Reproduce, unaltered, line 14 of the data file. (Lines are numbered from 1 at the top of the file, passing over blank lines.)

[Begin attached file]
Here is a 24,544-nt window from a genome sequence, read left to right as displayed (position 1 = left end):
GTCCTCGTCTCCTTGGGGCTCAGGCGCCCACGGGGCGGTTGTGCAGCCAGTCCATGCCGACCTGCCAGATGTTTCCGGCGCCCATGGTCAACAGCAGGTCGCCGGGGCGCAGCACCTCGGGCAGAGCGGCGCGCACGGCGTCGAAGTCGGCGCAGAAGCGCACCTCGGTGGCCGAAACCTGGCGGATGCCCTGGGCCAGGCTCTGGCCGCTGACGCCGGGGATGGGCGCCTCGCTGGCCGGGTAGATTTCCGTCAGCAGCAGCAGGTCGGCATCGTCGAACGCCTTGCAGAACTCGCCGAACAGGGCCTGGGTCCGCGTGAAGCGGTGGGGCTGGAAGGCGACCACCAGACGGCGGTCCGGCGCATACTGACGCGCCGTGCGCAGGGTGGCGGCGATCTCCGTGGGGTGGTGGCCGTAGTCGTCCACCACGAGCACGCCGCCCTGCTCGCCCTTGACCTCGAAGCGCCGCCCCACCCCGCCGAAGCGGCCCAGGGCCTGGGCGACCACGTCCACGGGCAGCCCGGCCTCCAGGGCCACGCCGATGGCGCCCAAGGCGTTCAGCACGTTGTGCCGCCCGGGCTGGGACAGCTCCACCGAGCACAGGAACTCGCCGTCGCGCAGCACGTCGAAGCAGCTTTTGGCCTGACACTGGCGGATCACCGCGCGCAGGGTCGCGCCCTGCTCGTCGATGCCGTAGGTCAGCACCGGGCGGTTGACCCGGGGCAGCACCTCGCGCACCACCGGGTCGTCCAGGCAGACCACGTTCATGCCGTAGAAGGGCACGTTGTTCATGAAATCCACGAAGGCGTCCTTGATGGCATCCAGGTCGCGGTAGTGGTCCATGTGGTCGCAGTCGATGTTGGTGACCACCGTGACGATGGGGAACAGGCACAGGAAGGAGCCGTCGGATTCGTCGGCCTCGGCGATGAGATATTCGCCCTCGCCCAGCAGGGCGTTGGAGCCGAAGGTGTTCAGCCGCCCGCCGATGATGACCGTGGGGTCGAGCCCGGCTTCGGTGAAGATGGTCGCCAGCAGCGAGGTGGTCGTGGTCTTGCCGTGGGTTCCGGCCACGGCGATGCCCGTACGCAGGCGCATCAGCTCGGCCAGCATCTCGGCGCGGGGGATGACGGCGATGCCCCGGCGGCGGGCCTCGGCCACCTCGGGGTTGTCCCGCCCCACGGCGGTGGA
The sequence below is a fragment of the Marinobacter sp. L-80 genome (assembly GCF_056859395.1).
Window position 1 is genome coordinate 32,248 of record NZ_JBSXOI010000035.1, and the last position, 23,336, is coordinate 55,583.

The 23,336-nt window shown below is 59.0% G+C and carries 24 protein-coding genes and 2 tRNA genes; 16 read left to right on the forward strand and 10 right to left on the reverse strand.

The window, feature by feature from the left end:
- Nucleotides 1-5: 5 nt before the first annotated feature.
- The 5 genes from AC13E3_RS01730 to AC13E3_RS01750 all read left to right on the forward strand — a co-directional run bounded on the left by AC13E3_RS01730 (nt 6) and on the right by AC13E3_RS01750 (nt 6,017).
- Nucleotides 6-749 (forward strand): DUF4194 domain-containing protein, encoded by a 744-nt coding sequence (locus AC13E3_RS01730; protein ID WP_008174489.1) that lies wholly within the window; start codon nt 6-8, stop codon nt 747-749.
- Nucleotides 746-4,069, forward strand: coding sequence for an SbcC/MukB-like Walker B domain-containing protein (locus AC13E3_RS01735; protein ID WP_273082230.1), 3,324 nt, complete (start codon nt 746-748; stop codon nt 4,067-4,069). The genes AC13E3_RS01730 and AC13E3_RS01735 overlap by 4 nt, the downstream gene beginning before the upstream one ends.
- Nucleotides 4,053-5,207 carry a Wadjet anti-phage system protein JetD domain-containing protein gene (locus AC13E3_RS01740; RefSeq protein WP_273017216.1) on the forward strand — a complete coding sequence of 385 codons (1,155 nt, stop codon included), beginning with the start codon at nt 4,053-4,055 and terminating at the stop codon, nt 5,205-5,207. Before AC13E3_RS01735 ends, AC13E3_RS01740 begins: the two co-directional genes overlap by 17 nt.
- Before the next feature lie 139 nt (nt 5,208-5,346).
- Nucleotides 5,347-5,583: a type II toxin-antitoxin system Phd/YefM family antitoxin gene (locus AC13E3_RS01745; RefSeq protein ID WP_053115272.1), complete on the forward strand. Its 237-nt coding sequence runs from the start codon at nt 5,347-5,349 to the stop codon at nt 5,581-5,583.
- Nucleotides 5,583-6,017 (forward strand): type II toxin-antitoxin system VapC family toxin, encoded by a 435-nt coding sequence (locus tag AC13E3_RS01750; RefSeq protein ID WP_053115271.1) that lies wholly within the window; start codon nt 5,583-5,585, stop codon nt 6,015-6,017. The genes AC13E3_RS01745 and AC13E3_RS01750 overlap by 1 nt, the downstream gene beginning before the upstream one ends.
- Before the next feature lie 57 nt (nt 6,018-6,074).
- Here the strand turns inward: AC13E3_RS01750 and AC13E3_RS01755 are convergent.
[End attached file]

- Nucleotides 5,583-6,017 (forward strand): type II toxin-antitoxin system VapC family toxin, encoded by a 435-nt coding sequence (locus tag AC13E3_RS01750; RefSeq protein ID WP_053115271.1) that lies wholly within the window; start codon nt 5,583-5,585, stop codon nt 6,015-6,017. The genes AC13E3_RS01745 and AC13E3_RS01750 overlap by 1 nt, the downstream gene beginning before the upstream one ends.